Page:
Woman of substance
Rosemarie Kriesel believes women thrive by finding what really excites them
Whenever things get a little out of balance for Rosemarie Kriesel, country executive and general manager – Hong Kong at BNY Mellon, an article from a 2001 issue of the Harvard Business Review, kept in her desk, never fails to lift her competitive spirit. Entitled “The Making of a Corporate Athlete”, the article suggests that “if executives are to perform at high levels over the long haul … they need to train in the same systemic, multilevel way that world-class athletes do”.
Besides her family and the investment management business, staying fit is one of Kriesel’s major passions. She runs 20 kilometres and spends at least three hours in the gym every week. She ardently believes that without good physical strength and stamina, it is impossible to sustain the energy levels needed for both succeeding at work and enjoying life.
“On the playing field or in the boardroom, high performance depends as much on how people recover energy as on how they manage their life and work,” she says. “If you’re strong and resilient physically, mentally, emotionally and spiritually, then you’ll be able to perform better and have a more enjoyable existence.”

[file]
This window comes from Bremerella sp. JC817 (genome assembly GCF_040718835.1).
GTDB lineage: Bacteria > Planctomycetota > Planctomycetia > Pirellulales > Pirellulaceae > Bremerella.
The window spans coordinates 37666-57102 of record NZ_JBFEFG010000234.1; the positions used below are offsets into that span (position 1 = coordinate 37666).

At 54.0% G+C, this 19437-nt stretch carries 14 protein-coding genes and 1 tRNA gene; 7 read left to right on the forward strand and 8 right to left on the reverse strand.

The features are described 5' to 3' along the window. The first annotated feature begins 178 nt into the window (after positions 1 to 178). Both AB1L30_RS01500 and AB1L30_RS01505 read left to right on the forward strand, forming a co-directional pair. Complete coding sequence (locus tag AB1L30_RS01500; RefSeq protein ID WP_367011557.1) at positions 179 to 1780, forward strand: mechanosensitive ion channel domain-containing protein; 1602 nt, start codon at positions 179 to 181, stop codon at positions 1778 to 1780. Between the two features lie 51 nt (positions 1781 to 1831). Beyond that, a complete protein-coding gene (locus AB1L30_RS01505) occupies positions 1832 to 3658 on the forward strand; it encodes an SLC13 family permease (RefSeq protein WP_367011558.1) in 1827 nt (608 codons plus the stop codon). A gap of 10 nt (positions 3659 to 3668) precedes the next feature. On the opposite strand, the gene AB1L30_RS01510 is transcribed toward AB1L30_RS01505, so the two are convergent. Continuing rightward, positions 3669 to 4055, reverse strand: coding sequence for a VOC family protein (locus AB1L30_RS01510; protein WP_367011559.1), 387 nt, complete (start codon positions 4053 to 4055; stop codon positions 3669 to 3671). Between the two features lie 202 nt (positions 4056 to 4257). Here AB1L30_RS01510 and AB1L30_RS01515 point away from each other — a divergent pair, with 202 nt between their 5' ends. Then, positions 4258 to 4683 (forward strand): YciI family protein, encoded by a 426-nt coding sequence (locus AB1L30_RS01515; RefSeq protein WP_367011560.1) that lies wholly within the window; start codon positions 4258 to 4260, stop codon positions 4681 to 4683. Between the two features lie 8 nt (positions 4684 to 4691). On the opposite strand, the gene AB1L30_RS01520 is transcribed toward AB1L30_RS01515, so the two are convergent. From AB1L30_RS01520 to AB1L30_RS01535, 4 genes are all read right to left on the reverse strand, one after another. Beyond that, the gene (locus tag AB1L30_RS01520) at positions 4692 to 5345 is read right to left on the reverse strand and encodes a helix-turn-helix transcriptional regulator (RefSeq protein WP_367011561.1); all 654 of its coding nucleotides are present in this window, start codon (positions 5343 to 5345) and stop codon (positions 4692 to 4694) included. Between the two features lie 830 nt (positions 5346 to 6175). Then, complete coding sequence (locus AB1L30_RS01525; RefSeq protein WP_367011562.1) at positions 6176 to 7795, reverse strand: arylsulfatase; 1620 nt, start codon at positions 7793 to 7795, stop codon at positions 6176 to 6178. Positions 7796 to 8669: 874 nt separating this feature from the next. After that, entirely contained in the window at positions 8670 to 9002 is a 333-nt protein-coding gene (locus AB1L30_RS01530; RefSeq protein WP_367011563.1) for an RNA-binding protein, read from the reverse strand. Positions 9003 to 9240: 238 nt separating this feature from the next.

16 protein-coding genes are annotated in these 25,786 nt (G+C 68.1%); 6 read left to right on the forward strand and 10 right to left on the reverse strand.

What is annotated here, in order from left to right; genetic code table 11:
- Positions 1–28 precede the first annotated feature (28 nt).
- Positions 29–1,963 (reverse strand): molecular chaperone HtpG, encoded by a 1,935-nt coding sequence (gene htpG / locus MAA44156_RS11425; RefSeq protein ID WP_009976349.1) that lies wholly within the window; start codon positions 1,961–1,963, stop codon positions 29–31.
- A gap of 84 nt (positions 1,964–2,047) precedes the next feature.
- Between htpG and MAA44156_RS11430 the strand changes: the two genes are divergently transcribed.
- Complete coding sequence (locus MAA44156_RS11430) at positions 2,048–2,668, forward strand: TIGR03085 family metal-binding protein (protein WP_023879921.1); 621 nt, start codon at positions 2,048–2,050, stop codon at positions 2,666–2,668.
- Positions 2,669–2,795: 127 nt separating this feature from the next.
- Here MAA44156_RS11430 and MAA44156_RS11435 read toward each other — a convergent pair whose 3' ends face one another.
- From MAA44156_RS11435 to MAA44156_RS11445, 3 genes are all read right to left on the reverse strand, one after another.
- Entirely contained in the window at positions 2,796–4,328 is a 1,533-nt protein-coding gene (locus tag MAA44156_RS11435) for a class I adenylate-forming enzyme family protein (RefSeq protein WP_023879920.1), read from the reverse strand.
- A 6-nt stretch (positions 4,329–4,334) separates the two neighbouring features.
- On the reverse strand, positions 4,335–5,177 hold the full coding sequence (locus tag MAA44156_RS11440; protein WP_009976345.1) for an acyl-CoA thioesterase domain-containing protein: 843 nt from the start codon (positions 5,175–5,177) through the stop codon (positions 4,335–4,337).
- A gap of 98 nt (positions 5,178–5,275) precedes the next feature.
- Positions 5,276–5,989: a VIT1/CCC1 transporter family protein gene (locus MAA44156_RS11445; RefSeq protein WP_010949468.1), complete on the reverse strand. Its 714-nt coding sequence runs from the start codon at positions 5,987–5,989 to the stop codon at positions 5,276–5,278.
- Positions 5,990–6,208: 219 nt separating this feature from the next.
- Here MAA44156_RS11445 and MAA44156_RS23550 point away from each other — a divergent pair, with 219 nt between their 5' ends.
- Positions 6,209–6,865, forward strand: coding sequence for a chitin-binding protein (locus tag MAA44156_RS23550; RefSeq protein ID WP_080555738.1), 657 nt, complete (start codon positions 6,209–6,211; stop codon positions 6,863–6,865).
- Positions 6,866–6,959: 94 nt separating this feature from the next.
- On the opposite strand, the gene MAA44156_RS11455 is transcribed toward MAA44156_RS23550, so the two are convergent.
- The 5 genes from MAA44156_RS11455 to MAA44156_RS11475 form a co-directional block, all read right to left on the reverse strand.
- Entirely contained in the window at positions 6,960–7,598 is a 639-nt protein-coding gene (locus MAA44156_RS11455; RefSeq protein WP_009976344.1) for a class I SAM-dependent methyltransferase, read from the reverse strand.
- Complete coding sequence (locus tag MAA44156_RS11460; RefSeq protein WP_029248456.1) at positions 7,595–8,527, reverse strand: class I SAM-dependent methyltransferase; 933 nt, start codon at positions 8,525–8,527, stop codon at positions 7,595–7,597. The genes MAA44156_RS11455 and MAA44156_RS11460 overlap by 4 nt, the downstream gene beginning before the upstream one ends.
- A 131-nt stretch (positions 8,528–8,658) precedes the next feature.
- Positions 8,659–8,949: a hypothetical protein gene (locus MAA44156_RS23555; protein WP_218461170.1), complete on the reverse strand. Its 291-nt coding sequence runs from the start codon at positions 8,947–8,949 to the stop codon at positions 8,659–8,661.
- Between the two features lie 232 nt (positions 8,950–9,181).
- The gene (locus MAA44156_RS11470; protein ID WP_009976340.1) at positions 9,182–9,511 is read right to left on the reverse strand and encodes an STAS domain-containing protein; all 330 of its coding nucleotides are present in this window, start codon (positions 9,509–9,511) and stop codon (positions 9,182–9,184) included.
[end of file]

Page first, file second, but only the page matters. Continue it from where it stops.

Finding time to fit in her exercise regime, however, is not always easy. She considers a lack of time to be one of the biggest challenges in her profession, especially as she also sets herself strong family commitments, such as dining with her three teenage children at least four times a week.
She believes she’s able to achieve a decent work-life balance through the help of supportive colleagues, enthusiastic and energetic staff, and a strong home network, but it could always be better. “I don’t think there’s ever a perfect balance,” she says. “There are simply times when more energy has to be devoted to one area of your life than another.”
Another of her favourite readings – an article from a 2009 issue of The McKinsey Quarterly entitled “Centered leadership: How talented women thrive” – advocates the importance of women balancing their energy flows, basing their priorities on the activities that energise them both at work and at home, and actively managing resources to avoid suffering a burnout. “Finding out what really excites them – what they enjoy doing – that’s where their energy needs to go,” she says.
In addition to family and fitness, Kriesel acknowledges that it would be almost impossible for her to successfully manage her multiple roles at home and in the office without strong community support.
“Here in Hong Kong, whatever community you’re in, you have all these circles of people that you interact with. All these circles come closer together and there are more connections between people you work with, friends and the community. I consider many of my close friends as family and they help me balance that work-life perspective.”
A Canadian chartered accountant, Kriesel’s professional journey began at university when trying to decide what career to pursue. She had two uncles – one a lawyer, the other a chartered accountant – who tried to sway her choice. She eventually decided that she was more interested in accounting.